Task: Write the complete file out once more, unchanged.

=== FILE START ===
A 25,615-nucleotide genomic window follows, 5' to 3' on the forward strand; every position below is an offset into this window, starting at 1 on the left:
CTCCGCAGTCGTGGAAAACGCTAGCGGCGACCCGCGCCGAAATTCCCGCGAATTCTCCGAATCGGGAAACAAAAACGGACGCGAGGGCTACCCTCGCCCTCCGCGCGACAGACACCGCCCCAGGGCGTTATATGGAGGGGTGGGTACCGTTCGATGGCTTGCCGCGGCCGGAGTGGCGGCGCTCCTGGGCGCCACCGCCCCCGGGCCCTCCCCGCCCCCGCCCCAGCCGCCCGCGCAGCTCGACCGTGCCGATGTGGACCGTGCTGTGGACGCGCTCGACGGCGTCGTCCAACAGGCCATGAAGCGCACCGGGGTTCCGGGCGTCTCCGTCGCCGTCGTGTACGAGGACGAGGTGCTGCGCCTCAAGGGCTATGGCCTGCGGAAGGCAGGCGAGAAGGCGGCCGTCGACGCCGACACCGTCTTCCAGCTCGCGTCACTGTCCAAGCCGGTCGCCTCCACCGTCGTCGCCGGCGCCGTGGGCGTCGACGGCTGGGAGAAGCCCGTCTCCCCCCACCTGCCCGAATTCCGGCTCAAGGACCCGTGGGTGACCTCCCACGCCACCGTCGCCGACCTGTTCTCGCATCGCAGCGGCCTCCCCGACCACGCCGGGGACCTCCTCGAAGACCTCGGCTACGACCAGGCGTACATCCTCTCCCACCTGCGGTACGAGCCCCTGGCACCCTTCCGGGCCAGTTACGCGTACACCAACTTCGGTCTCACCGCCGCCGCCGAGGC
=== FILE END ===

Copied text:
A 25,615-nucleotide genomic window follows, 5' to 3' on the forward strand; every position below is an offset into this window, starting at 1 on the left:
CTCCGCAGTCGTGGAAAACGCTAGCGGCGACCCGCGCCGAAATTCCCGCGAATTCTCCGAATCGGGAAACAAAAACGGACGCGAGGGCTACCCTCGCCCTCCGCGCGACAGACACCGCCCCAGGGCGTTATATGGAGGGGTGGGTACCGTTCGATGGCTTGCCGCGGCCGGAGTGGCGGCGCTCCTGGGCGCCACCGCCCCCGGGCCCTCCCCGCCCCCGCCCCAGCCGCCCGCGCAGCTCGACCGTGCCGATGTGGACCGTGCTGTGGACGCGCTCGACGGCGTCGTCCAACAGGCCATGAAGCGCACCGGGGTTCCGGGCGTCTCCGTCGCCGTCGTGTACGAGGACGAGGTGCTGCGCCTCAAGGGCTATGGCCTGCGGAAGGCAGGCGAGAAGGCGGCCGTCGACGCCGACACCGTCTTCCAGCTCGCGTCACTGTCCAAGCCGGTCGCCTCCACCGTCGTCGCCGGCGCCGTGGGCGTCGACGGCTGGGAGAAGCCCGTCTCCCCCCACCTGCCCGAATTCCGGCTCAAGGACCCGTGGGTGACCTCCCACGCCACCGTCGCCGACCTGTTCTCGCATCGCAGCGGCCTCCCCGACCACGCCGGGGACCTCCTCGAAGACCTCGGCTACGACCAGGCGTACATCCTCTCCCACCTGCGGTACGAGCCCCTGGCACCCTTCCGGGCCAGTTACGCGTACACCAACTTCGGTCTCACCGCCGCCGCCGAGGC